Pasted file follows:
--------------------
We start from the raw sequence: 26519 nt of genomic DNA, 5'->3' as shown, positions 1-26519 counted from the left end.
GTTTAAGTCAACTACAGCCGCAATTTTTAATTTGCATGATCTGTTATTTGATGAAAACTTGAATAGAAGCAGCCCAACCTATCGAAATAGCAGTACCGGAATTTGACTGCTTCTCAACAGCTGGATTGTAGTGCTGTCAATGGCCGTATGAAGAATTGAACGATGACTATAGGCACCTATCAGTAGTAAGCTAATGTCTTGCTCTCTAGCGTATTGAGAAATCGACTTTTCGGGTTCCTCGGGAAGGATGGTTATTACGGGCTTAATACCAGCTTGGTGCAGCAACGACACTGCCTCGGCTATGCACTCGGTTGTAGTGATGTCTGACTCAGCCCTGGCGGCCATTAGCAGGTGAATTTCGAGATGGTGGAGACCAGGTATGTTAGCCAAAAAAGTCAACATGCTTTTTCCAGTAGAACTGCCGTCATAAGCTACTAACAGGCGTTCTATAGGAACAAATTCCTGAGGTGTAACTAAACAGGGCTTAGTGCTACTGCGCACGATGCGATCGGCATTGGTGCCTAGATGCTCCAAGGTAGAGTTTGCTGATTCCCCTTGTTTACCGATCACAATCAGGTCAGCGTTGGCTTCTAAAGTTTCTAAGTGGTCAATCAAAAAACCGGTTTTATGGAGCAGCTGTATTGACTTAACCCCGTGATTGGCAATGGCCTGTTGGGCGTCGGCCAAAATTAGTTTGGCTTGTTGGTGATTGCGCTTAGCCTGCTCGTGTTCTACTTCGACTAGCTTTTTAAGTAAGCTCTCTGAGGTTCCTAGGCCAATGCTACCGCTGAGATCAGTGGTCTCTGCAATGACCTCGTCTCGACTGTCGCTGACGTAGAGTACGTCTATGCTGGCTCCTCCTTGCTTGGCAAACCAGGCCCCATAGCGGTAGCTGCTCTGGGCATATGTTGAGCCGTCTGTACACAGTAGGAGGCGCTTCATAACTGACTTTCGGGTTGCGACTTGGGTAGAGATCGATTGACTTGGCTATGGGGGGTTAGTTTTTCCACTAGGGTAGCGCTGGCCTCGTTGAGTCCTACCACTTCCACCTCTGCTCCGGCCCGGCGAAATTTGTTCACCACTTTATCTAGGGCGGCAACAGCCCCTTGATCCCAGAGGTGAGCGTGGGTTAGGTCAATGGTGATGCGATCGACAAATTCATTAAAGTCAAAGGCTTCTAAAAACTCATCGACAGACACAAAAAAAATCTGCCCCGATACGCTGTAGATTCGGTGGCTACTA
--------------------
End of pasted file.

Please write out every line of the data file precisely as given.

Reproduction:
We start from the raw sequence: 26519 nt of genomic DNA, 5'->3' as shown, positions 1-26519 counted from the left end.
GTTTAAGTCAACTACAGCCGCAATTTTTAATTTGCATGATCTGTTATTTGATGAAAACTTGAATAGAAGCAGCCCAACCTATCGAAATAGCAGTACCGGAATTTGACTGCTTCTCAACAGCTGGATTGTAGTGCTGTCAATGGCCGTATGAAGAATTGAACGATGACTATAGGCACCTATCAGTAGTAAGCTAATGTCTTGCTCTCTAGCGTATTGAGAAATCGACTTTTCGGGTTCCTCGGGAAGGATGGTTATTACGGGCTTAATACCAGCTTGGTGCAGCAACGACACTGCCTCGGCTATGCACTCGGTTGTAGTGATGTCTGACTCAGCCCTGGCGGCCATTAGCAGGTGAATTTCGAGATGGTGGAGACCAGGTATGTTAGCCAAAAAAGTCAACATGCTTTTTCCAGTAGAACTGCCGTCATAAGCTACTAACAGGCGTTCTATAGGAACAAATTCCTGAGGTGTAACTAAACAGGGCTTAGTGCTACTGCGCACGATGCGATCGGCATTGGTGCCTAGATGCTCCAAGGTAGAGTTTGCTGATTCCCCTTGTTTACCGATCACAATCAGGTCAGCGTTGGCTTCTAAAGTTTCTAAGTGGTCAATCAAAAAACCGGTTTTATGGAGCAGCTGTATTGACTTAACCCCGTGATTGGCAATGGCCTGTTGGGCGTCGGCCAAAATTAGTTTGGCTTGTTGGTGATTGCGCTTAGCCTGCTCGTGTTCTACTTCGACTAGCTTTTTAAGTAAGCTCTCTGAGGTTCCTAGGCCAATGCTACCGCTGAGATCAGTGGTCTCTGCAATGACCTCGTCTCGACTGTCGCTGACGTAGAGTACGTCTATGCTGGCTCCTCCTTGCTTGGCAAACCAGGCCCCATAGCGGTAGCTGCTCTGGGCATATGTTGAGCCGTCTGTACACAGTAGGAGGCGCTTCATAACTGACTTTCGGGTTGCGACTTGGGTAGAGATCGATTGACTTGGCTATGGGGGGTTAGTTTTTCCACTAGGGTAGCGCTGGCCTCGTTGAGTCCTACCACTTCCACCTCTGCTCCGGCCCGGCGAAATTTGTTCACCACTTTATCTAGGGCGGCAACAGCCCCTTGATCCCAGAGGTGAGCGTGGGTTAGGTCAATGGTGATGCGATCGACAAATTCATTAAAGTCAAAGGCTTCTAAAAACTCATCGACAGACACAAAAAAAATCTGCCCCGATACGCTGTAGATTCGGTGGCTACTA